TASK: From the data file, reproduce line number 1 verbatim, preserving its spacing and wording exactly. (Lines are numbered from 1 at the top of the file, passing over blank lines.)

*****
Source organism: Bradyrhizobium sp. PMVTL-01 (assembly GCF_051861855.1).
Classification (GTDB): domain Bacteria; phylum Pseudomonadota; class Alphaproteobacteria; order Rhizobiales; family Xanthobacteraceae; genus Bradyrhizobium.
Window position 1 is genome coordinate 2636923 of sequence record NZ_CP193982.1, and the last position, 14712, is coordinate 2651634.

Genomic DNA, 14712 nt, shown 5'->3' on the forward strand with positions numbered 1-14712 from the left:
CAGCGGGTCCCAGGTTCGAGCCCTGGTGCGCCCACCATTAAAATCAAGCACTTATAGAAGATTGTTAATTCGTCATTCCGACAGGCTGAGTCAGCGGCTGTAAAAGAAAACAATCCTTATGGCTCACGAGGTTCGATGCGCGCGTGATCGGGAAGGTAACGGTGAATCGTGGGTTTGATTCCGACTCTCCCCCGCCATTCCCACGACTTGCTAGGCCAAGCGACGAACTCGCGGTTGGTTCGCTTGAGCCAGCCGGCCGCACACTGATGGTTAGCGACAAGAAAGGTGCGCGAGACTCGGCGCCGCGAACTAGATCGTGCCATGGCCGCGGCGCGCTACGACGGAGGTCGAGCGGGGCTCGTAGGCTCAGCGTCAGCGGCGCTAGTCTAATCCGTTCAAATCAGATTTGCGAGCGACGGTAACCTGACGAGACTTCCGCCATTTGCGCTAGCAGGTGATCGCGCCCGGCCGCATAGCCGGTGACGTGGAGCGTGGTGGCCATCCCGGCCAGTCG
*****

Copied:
Source organism: Bradyrhizobium sp. PMVTL-01 (assembly GCF_051861855.1).